Nancy Berns: “Closure Doesn’t Exist,” Let Grief and Joy Be Intertwined
July 2, 2013 § 3 Comments
“What have you grieved in the past?” asks Nancy Berns, a sociologist at Drake University. “What might you grieve in the future? And some of you are grieving today. It’s not just the death of loved ones that we grieve. Our life is full of losses.”
These include the losses associated with transitioning between homes and cultures, away from family, friends, and the familiar.
When faced with that grief, we usually look for ways to move on, to find closure. But according to Berns, “Closure doesn’t even exist. It’s a made up concept that we use to talk about loss and grief.” And trying to gain closure “can do more harm than good.”
in her TEDxDesMoines talk below, Berns, author of Closure: The Rush to End Grief and What It Costs Us, says that we shouldn’t box up our pain, close the lid, and walk away to look for a separate place of joy. In a previous post I asked, “Can Grief and Joy Coexist?” Berns is convinced that not only do they exist together, but they are intricately intertwined.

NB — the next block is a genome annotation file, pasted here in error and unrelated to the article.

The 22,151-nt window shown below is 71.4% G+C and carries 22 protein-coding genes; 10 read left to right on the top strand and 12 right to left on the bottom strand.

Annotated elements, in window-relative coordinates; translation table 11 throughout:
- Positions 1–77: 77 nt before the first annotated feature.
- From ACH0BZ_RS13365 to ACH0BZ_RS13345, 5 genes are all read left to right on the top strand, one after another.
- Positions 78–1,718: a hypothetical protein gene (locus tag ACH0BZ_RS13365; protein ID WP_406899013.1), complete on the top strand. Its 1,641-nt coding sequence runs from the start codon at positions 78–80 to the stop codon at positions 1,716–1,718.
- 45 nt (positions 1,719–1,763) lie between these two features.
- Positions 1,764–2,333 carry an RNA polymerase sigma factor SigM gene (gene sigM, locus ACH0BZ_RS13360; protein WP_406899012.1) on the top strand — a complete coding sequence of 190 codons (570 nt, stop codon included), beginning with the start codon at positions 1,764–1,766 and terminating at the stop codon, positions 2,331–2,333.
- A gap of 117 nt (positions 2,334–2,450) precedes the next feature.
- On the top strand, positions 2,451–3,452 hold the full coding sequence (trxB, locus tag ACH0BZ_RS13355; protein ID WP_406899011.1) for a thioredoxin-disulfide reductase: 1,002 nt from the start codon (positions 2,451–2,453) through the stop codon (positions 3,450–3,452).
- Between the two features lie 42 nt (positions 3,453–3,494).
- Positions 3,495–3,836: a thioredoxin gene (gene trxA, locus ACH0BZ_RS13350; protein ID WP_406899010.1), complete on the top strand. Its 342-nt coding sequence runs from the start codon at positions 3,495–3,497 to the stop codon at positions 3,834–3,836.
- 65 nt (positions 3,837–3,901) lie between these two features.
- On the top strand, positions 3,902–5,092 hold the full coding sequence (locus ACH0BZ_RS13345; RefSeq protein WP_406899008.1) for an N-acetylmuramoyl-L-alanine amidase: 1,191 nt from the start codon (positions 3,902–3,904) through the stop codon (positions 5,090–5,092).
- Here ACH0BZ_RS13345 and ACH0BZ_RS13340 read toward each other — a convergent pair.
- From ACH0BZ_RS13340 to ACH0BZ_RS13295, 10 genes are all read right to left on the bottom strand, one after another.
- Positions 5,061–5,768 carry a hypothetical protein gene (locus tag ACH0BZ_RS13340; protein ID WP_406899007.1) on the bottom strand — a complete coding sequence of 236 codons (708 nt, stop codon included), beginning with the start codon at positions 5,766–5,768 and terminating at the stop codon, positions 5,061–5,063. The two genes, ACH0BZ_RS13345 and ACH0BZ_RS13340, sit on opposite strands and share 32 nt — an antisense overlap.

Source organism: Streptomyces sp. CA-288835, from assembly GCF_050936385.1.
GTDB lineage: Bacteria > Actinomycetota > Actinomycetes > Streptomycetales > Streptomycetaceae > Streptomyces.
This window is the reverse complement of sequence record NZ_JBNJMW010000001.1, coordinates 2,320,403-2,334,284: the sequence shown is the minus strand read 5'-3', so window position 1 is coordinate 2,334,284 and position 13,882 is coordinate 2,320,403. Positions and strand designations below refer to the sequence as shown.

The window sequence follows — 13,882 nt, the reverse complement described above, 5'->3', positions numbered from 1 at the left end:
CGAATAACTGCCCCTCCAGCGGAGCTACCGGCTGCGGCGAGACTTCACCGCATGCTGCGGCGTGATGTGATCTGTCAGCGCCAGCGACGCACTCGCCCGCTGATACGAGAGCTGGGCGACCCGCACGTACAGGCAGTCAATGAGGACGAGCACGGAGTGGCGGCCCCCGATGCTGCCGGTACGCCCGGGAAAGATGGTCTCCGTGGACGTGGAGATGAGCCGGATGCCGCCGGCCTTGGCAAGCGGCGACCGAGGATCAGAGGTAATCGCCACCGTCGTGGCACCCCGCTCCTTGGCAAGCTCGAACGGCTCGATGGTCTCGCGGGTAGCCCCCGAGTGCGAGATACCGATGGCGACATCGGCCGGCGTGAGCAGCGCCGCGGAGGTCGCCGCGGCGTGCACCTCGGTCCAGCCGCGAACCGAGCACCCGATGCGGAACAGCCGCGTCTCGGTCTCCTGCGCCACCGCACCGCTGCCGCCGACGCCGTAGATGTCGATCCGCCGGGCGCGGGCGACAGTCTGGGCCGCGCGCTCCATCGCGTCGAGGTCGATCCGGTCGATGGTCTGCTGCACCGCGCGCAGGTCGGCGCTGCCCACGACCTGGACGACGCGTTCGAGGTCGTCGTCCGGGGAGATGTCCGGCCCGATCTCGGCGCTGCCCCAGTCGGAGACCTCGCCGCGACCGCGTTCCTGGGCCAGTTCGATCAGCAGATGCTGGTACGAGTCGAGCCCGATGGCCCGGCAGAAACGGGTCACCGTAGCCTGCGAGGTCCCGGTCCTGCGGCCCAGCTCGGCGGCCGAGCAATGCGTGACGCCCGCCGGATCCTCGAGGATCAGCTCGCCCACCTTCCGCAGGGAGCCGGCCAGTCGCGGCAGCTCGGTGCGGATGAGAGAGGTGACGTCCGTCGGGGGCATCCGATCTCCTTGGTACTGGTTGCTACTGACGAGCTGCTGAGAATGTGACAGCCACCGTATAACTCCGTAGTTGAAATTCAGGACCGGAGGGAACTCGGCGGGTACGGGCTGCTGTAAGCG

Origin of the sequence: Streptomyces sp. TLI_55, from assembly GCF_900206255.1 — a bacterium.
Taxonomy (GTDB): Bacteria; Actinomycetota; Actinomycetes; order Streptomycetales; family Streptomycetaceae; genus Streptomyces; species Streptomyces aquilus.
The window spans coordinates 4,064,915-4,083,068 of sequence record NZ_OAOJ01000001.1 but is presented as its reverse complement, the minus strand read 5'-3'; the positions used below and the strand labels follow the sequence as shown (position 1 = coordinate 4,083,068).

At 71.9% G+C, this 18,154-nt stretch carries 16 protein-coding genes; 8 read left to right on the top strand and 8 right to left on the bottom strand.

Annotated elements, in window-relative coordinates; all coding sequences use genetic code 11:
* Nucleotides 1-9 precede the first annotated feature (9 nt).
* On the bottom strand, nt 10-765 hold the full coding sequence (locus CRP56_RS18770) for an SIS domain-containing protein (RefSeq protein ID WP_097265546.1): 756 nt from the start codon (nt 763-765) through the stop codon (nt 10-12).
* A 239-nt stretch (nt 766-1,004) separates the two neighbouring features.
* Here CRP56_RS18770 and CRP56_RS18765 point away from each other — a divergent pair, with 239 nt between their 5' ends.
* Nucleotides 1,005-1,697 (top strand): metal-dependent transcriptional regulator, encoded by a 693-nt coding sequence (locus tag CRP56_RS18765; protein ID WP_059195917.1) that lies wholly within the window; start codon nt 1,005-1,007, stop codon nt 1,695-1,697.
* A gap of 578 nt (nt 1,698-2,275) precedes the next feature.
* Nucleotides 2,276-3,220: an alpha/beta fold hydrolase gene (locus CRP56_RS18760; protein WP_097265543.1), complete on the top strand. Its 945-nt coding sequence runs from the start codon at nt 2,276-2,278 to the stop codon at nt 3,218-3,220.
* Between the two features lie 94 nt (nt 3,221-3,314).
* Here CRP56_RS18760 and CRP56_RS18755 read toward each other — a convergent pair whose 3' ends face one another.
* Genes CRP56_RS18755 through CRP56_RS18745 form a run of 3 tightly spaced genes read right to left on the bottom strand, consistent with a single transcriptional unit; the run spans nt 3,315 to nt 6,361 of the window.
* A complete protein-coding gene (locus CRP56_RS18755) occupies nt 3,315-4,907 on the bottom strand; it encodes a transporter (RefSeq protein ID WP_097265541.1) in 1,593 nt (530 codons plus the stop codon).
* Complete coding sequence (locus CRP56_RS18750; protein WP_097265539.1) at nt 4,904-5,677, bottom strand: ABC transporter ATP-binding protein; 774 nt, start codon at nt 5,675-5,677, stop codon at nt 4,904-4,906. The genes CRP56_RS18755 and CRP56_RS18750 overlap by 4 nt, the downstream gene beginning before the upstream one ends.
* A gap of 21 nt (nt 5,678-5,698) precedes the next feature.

Listen to her explain this relationship and open a box to share stories of people expressing their grief . . . and joy. Hers is a message for those who are grieving and for those know others who are dealing with sorrow. And that pretty much includes us all, doesn’t it?
Knowing that joy and grief can be carried together is so important,” says Berns, “because it’s a long journey without the possibility of joy.”
So the next time that you see someone who’s entering that space of grief—might be a family member, might be a friend, a coworker, just someone you recently met—don’t hand them a box. Don’t tell them to find closure. Meet them where they’re at. And they might be broken and down and beaten up.
Then, kneeling on the stage, she continues:
Meet them where they’re at. And while you’re there, take a moment and look around, ‘cause you might be surprised at the view you have when you’re on your knees. And if you’re the one broken, you might be surprised at how comforting it can be to have someone just meet you where you’re at, not to try and get you to stand before you’re ready, not to try and take away your pain or explain it away. Just to be with you. And when you’re ready, to give you a hand up, to take those steps. . . . You see it’s not about closure. Healing? Yes. But that’s different.